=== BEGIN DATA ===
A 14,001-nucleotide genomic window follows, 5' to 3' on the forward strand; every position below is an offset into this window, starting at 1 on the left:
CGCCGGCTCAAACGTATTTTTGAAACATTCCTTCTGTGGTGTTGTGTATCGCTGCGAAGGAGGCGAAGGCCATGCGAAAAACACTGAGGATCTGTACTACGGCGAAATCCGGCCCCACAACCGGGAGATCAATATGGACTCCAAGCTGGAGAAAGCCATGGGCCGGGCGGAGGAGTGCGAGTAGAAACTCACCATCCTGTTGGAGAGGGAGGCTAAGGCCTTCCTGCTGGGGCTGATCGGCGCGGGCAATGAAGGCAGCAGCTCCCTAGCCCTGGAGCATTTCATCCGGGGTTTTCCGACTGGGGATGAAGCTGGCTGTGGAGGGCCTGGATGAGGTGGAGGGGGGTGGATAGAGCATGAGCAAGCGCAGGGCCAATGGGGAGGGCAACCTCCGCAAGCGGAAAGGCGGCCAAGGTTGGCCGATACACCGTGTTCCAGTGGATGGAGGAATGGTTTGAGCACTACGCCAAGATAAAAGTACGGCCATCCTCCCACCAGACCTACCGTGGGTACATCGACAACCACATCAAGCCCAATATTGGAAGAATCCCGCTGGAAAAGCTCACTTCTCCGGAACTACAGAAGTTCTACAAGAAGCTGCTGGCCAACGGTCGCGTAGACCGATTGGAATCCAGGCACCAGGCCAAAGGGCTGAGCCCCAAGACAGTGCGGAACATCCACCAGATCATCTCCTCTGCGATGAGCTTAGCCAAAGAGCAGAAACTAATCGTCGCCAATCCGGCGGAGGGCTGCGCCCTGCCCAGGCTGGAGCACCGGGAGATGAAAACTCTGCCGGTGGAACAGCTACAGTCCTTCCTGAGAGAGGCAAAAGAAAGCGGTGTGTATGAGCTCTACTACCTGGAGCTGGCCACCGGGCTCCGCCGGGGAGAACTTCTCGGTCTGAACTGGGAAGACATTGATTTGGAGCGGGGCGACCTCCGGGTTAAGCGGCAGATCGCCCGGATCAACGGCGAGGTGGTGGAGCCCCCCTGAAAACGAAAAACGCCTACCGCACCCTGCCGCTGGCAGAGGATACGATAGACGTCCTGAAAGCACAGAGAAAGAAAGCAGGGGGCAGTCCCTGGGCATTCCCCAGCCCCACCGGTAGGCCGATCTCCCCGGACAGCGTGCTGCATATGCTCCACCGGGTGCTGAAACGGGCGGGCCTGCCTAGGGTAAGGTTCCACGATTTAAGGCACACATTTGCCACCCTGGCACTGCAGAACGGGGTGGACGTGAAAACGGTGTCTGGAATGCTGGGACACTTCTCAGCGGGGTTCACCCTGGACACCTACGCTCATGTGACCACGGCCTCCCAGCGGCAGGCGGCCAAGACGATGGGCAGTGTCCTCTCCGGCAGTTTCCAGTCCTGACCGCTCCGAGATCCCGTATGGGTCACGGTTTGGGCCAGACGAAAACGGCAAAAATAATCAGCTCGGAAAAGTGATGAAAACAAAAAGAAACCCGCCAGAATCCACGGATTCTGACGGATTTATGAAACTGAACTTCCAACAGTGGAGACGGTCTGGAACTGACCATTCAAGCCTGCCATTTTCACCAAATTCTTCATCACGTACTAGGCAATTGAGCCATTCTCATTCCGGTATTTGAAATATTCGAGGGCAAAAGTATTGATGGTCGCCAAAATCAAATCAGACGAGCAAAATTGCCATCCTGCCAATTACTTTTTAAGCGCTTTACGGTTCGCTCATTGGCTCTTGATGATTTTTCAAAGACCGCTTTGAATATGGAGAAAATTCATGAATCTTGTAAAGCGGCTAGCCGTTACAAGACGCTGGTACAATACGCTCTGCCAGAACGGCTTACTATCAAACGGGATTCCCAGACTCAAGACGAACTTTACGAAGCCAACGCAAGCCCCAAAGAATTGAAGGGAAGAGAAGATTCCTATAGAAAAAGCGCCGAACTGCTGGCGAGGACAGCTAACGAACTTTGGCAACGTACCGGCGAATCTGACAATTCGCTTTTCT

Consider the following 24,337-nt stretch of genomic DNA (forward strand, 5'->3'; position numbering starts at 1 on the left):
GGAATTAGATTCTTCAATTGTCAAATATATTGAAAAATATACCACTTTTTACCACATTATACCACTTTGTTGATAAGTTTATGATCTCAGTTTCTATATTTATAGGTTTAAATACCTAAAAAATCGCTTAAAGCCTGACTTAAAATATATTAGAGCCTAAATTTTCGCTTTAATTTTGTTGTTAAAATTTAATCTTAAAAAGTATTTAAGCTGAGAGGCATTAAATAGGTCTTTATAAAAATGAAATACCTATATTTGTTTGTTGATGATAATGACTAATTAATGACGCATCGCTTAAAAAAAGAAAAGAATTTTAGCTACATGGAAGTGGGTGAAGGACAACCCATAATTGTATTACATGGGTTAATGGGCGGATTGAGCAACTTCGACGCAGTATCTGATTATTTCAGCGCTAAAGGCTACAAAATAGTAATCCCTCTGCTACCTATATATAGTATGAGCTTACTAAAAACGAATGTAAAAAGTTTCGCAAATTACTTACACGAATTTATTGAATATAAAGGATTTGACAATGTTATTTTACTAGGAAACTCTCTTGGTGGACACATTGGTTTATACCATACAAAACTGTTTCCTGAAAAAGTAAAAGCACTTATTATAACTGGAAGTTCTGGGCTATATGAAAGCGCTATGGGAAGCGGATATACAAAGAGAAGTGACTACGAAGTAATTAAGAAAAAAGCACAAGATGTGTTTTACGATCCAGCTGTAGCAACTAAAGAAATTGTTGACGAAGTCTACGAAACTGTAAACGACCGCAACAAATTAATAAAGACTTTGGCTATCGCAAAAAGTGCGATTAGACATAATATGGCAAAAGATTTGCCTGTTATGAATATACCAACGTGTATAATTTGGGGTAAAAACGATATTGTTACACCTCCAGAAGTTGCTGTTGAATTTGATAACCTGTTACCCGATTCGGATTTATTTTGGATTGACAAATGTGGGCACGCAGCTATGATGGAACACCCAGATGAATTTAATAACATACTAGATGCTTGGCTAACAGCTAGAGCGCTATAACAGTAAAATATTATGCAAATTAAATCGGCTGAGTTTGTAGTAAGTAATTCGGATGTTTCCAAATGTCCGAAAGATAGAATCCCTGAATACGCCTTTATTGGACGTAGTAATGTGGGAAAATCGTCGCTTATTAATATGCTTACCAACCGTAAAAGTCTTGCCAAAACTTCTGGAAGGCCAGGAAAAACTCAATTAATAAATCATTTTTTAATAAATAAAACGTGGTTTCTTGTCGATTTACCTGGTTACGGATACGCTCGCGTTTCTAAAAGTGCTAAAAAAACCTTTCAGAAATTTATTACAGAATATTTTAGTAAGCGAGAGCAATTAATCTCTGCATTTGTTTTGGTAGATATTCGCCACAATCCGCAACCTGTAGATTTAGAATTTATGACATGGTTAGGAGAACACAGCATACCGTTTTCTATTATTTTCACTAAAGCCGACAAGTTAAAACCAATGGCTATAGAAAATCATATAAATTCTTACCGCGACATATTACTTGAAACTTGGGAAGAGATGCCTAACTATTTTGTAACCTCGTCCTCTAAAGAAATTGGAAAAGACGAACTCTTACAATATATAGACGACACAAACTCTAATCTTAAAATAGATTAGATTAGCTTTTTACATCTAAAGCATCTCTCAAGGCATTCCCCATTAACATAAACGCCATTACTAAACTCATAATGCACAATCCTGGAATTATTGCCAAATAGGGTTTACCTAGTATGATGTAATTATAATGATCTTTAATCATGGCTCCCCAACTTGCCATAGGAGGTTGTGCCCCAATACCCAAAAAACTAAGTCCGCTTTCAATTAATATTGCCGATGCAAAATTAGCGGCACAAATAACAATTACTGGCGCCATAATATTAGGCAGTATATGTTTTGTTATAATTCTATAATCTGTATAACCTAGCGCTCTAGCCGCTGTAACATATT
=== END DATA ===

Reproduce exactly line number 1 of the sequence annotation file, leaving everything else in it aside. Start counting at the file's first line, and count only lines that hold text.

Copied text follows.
A 14,001-nucleotide genomic window follows, 5' to 3' on the forward strand; every position below is an offset into this window, starting at 1 on the left: